Olympic Silver Medal Horse Dies of Colic

American Eventer Allison Springer had no sooner added Lionheart to her eventing barn than he had to be euthanized due to complications from colic surgery. Springer announced the sad news on her Facebook page on January 18. The gelding underwent surgery just five days ealier on January 13.

Initially, Lionheart’s prognosis was good following surgery for an impaction in the small intenstine. The Olympic event horse, who used to be ridden by British star, William Fox-Pitt, did not have any portion of his intestines resected (removed), and the team at Palm Beach Equine (Wellington, FL), headed by Dr. Bob Bruise and Dr. Kathleen Timmons, felt positive about his prognosis. After his condition declined, a team of experts consulted on the case. During exploratory surgery, the on-site team found that circulation to the small intenstines, cecum, and large intestines had been compromised. The team, believing Lionheart had no chance at survival decided with Springer to euthanize him.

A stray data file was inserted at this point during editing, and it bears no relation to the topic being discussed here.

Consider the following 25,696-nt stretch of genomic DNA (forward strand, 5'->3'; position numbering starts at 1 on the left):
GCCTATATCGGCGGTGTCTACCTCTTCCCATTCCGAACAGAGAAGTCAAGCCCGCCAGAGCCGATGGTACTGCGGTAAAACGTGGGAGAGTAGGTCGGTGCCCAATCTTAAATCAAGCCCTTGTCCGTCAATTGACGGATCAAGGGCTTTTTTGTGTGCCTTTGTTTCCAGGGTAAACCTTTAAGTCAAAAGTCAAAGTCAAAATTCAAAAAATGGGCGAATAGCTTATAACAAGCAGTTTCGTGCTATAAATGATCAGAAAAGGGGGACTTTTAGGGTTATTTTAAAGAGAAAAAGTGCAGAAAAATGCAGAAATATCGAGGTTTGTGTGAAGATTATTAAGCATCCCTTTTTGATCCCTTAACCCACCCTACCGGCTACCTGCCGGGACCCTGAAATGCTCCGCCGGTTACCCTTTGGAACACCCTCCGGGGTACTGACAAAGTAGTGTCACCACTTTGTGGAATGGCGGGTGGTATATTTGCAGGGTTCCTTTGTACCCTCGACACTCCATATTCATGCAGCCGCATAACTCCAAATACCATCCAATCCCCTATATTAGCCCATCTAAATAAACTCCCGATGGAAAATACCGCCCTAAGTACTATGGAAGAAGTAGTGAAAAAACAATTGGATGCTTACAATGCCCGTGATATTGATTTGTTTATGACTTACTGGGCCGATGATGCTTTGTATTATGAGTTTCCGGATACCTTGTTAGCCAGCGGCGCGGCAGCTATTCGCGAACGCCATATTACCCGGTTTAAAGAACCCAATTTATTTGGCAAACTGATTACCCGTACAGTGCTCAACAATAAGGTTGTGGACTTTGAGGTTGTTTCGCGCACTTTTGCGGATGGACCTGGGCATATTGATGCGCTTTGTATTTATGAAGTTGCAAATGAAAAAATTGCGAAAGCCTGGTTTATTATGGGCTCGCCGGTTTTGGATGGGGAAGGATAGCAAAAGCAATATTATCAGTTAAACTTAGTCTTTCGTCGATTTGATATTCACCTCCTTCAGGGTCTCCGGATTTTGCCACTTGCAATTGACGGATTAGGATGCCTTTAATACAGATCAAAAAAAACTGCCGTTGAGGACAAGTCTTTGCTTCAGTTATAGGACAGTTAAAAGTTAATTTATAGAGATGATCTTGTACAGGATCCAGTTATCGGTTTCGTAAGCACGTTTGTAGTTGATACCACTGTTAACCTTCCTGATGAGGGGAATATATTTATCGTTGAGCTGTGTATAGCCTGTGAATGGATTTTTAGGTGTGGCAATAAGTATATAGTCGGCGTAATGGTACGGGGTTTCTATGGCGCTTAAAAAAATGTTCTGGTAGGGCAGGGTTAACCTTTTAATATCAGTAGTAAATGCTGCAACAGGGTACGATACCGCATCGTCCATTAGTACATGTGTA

When ischemia (restricted blood supply) occurs, oxygen and nutrients cannot reach the tissues. For healing to begin post-surgery, restoring blood supply is of utmost importance, or else tissue death results. Dr. Brusie explained that the case of Lionheart was a “very unusual” vascular accident similar to a stroke.

Lionheart was thirteen years old, and Springer had high hopes for the horse she had only had for weeks. “This was one of the most challenging and heartbreaking weeks of my life,” said Springer. “Lionheart dealt with this as the true champion he was, never giving up. In the end, when the time came, there were no more options. I’m very appreciative of the tremendous veterinary effort made to save Lionheart.”

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